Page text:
Comfort Food

This photo of my mother working at her desk, was taken in 1968 at Ontario Hydro in Sioux Lookout, Ontario.  The office was located just around the corner from the elementary school I attended and as a result every so often my Mom would show up at my classroom door just before noon to take me out for lunch.  She would hold my hand and we would cross the playground together, walk up the hill to Fifth Avenue, passing the Sarah Vaughan Public Library where I would one day work as a Page, then down the hill to Front Street and on to The Shanghai Restaurant that served Chinese and Canadian cuisine.
I never needed to look at a menu since I would order the same thing every time.  Oh what a treat it was to sit in that red leather booth waiting with such anticipation while my mom patiently drank her Coca-Cola and smoked her Belvederes.   And then it would appear;  the staple of every diner in North America, a white oval plate with red stripe around the rim, golden french fries splayed across it, smothered in glistening brown gravy.  Sometimes I would be bold enough to request a milkshake too, and my mother who was a thrifty woman and not one to waste anything would order one for me, making me promise to finish it all.  A giant fountain glass of creamy bubbles with two slender straws sticking out of the top would be set before me.  For a little girl in grade school it was much too much for my little belly.  I don’t think there was every a time I didn’t leave some behind and yet my mother never chastised me for it and still pretended to believe me when I swore to drink it all the next time.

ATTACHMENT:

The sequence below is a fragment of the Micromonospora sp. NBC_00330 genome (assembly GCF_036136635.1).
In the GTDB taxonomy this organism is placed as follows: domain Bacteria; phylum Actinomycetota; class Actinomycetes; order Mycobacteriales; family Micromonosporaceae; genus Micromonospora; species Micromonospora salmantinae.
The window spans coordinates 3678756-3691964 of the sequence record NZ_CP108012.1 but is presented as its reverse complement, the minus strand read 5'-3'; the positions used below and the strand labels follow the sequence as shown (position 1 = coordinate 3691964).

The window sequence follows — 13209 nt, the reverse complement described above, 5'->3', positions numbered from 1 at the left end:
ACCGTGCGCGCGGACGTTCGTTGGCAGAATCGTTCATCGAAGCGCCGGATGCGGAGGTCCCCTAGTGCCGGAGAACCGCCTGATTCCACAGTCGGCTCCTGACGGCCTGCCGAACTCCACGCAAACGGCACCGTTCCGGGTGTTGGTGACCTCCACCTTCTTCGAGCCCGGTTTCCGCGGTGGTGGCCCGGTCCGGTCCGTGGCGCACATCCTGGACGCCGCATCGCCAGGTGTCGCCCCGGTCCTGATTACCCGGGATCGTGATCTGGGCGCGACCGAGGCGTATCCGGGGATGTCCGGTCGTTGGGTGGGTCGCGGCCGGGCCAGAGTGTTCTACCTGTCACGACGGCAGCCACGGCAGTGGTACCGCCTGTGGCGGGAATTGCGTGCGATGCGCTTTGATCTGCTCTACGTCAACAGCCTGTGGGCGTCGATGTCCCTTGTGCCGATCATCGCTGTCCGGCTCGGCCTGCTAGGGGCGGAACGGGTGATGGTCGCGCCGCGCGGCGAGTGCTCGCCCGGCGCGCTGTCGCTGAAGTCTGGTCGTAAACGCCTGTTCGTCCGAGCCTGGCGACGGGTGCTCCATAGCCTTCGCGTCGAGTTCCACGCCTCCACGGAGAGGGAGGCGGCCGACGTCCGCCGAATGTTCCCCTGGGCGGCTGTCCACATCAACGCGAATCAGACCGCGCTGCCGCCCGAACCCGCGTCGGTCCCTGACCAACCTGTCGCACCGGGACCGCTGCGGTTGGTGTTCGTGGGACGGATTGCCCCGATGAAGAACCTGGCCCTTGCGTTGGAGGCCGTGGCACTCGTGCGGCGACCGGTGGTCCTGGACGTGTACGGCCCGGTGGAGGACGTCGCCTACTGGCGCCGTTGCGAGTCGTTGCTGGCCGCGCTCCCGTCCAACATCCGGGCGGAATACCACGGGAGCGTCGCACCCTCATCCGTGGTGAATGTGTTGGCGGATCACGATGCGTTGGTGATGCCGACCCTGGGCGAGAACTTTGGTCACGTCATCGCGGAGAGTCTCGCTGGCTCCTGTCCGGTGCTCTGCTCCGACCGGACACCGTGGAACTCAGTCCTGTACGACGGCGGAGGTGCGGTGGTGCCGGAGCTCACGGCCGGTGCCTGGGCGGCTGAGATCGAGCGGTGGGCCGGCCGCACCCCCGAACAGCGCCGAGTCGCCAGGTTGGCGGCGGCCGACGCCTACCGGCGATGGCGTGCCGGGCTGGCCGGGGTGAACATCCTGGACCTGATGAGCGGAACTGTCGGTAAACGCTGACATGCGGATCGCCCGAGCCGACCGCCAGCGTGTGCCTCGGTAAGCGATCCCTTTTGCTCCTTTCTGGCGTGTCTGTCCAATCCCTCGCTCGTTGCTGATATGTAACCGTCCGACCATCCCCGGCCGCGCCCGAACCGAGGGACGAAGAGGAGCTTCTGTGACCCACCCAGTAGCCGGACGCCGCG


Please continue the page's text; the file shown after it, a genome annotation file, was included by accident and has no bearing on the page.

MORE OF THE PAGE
When the Minister came to the house last week to discuss the memorial service she asked us what early  memories we had of our mother.  The special lunches we had together was one of the first things that came to mind, and as I started to describe them, I was suddenly overcome with emotion as I recalled having picked my sister up from a friend’s house the night before.  We had decided we were in the mood for a bite to eat.  It was almost 11:00 on a Sunday night and though there wasn’t much open, we managed to find a Dairy Queen that was and each ordered a Poutine - the modern day equivalent of french fries and gravy.  I didn’t order a drink  because more than once I’ve been given regular coke instead of diet and being a Type 1 diabetic, this is not a good thing.  My   sister however said for some reason she was craving a milkshake, something she rarely drank and not realizing the significance at the time, she ordered one in my stead.  


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